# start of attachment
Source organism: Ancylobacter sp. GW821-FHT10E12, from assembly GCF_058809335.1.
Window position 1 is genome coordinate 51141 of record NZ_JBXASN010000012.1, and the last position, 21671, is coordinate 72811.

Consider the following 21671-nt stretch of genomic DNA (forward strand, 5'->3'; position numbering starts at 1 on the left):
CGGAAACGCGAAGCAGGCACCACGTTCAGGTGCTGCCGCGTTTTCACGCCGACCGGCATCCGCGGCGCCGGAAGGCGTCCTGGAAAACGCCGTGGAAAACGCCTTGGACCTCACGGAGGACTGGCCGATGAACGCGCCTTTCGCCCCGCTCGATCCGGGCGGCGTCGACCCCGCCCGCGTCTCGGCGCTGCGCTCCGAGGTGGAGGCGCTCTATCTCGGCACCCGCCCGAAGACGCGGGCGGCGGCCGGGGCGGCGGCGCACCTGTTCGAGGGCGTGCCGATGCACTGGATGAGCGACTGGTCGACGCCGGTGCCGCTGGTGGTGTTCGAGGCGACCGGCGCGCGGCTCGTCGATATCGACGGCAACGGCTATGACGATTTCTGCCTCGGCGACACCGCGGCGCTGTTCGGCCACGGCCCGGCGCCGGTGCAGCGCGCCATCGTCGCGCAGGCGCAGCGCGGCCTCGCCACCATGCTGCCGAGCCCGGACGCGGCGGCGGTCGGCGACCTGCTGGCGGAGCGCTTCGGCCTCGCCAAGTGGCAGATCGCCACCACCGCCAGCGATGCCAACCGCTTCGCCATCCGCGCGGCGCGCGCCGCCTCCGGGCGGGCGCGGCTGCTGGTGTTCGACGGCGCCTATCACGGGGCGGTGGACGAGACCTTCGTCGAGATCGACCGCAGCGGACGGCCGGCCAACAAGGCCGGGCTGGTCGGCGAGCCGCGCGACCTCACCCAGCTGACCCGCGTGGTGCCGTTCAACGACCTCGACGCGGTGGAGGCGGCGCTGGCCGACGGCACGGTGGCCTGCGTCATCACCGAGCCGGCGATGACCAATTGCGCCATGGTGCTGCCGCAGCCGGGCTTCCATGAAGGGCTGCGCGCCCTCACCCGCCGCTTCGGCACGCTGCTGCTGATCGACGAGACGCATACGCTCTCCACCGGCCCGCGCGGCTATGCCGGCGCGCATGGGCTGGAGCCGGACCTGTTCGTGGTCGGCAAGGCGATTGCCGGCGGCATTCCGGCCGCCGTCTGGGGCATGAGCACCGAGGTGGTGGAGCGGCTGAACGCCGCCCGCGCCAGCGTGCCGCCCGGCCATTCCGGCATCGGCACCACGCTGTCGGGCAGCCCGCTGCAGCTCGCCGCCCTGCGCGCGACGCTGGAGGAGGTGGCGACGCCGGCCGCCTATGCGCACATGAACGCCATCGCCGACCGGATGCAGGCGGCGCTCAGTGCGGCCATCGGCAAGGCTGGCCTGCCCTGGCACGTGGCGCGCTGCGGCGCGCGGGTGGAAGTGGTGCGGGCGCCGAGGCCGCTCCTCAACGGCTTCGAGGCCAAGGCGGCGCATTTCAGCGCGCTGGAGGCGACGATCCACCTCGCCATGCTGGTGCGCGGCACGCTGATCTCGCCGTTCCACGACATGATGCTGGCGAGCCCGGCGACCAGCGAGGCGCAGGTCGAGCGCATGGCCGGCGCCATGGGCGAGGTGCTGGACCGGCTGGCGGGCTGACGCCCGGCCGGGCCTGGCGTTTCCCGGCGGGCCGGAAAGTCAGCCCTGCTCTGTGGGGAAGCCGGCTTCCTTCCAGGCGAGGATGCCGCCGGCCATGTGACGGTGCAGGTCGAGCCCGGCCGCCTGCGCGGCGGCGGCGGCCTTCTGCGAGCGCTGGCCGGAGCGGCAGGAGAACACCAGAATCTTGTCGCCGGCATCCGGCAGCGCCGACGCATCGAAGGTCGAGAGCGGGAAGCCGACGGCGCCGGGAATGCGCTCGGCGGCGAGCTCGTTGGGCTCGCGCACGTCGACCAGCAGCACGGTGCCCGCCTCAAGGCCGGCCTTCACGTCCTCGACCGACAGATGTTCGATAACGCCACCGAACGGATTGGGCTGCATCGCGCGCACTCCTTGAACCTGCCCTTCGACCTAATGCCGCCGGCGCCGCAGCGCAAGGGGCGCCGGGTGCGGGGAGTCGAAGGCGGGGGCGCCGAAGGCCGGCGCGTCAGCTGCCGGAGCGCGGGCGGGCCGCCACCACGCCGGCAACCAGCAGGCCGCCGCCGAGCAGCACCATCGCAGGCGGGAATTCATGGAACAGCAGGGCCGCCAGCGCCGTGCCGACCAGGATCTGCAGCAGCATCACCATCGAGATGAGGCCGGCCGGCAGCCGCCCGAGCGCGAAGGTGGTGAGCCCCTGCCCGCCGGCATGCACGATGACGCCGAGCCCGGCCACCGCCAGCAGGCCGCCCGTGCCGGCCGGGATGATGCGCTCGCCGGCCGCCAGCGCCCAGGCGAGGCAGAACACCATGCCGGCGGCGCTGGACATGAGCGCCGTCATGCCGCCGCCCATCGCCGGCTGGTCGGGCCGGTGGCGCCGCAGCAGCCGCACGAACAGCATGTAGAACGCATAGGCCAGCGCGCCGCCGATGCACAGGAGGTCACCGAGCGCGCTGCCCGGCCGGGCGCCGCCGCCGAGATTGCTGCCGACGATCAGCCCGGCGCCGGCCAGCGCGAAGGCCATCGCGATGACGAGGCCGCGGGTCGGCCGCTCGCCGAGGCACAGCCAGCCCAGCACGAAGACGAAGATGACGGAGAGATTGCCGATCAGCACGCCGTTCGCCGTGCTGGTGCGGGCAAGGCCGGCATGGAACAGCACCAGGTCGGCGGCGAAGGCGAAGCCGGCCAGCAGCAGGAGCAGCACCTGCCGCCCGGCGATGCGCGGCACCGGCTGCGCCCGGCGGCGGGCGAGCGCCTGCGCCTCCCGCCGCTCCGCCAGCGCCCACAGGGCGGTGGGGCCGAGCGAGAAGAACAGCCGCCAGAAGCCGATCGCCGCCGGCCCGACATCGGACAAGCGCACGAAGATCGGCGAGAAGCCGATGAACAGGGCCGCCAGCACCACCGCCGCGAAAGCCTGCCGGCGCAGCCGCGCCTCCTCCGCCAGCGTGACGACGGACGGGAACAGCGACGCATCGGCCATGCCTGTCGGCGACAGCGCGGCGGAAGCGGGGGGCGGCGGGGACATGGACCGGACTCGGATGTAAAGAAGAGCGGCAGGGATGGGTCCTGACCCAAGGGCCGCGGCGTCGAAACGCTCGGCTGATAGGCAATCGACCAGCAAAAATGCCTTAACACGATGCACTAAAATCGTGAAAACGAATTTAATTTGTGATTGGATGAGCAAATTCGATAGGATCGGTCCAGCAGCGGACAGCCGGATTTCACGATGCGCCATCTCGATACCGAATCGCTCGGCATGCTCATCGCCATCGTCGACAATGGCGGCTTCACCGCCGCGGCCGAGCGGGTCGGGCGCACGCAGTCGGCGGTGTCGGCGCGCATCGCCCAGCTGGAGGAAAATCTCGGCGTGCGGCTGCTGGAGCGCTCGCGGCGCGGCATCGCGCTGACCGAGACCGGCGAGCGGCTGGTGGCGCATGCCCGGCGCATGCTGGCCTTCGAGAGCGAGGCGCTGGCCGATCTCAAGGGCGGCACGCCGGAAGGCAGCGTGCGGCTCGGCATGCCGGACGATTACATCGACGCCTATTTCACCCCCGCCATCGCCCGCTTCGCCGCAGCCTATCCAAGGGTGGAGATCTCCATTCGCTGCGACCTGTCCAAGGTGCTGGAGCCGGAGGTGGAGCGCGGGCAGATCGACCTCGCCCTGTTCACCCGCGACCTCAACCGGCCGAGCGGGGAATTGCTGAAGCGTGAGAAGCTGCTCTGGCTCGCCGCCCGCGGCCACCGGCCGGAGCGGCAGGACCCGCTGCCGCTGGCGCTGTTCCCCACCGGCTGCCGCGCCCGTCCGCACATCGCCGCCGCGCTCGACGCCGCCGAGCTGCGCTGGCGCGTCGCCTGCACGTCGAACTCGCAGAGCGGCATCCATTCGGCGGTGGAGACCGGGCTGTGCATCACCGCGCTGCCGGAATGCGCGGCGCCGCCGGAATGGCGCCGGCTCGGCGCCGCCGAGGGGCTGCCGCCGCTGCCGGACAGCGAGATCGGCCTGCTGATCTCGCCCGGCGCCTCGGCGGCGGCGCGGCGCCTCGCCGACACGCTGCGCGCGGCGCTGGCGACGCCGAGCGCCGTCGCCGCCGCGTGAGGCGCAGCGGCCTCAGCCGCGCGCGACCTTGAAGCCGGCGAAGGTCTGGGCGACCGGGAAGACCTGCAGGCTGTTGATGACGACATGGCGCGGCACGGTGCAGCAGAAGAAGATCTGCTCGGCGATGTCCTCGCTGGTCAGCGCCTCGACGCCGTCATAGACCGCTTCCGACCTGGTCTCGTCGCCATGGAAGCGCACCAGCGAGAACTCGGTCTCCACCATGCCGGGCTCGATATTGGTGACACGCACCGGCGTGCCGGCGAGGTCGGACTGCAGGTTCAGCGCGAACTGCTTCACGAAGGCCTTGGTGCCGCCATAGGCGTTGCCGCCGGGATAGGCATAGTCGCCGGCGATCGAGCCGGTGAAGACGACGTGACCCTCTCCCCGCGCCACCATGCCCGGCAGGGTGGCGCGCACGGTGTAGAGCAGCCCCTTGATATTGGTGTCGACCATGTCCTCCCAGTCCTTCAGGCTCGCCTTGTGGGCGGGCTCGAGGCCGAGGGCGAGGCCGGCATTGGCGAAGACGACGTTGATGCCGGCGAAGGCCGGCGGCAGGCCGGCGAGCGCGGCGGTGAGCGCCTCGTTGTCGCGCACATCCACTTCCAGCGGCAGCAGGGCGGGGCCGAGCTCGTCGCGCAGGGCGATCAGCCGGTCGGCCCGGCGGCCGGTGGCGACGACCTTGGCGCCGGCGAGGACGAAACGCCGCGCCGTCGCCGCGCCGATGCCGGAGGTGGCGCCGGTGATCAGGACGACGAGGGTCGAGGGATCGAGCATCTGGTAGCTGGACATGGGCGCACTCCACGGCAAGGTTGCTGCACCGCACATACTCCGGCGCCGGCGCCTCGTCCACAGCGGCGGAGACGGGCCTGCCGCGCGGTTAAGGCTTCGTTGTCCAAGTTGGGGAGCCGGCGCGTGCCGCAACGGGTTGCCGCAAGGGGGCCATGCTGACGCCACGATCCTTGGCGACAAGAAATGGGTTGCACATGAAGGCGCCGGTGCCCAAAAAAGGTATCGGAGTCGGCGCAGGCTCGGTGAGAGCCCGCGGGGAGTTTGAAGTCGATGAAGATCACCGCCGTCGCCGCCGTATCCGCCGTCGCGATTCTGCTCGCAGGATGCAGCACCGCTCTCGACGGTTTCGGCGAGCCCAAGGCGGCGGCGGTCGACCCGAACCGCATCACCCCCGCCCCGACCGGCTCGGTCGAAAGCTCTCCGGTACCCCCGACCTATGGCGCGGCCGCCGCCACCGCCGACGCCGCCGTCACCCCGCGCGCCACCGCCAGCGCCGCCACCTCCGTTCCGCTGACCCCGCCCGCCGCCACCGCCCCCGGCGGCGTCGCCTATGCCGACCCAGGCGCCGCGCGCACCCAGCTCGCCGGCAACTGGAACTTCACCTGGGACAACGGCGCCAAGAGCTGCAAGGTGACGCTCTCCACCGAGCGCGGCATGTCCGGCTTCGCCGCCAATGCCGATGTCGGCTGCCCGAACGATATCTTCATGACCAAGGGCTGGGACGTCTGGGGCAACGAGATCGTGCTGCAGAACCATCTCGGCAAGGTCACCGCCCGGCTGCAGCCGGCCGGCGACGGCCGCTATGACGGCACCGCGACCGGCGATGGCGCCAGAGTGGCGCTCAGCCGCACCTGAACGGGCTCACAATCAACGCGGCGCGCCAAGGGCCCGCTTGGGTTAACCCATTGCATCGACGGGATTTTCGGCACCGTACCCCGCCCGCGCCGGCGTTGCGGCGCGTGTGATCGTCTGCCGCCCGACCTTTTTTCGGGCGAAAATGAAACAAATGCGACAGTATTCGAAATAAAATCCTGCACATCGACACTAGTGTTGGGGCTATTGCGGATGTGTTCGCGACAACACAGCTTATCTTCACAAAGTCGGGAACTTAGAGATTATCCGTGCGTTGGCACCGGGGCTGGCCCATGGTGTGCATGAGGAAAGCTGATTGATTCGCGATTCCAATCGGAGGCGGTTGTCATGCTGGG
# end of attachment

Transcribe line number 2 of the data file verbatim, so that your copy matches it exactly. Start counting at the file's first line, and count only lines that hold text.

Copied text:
Window position 1 is genome coordinate 51141 of record NZ_JBXASN010000012.1, and the last position, 21671, is coordinate 72811.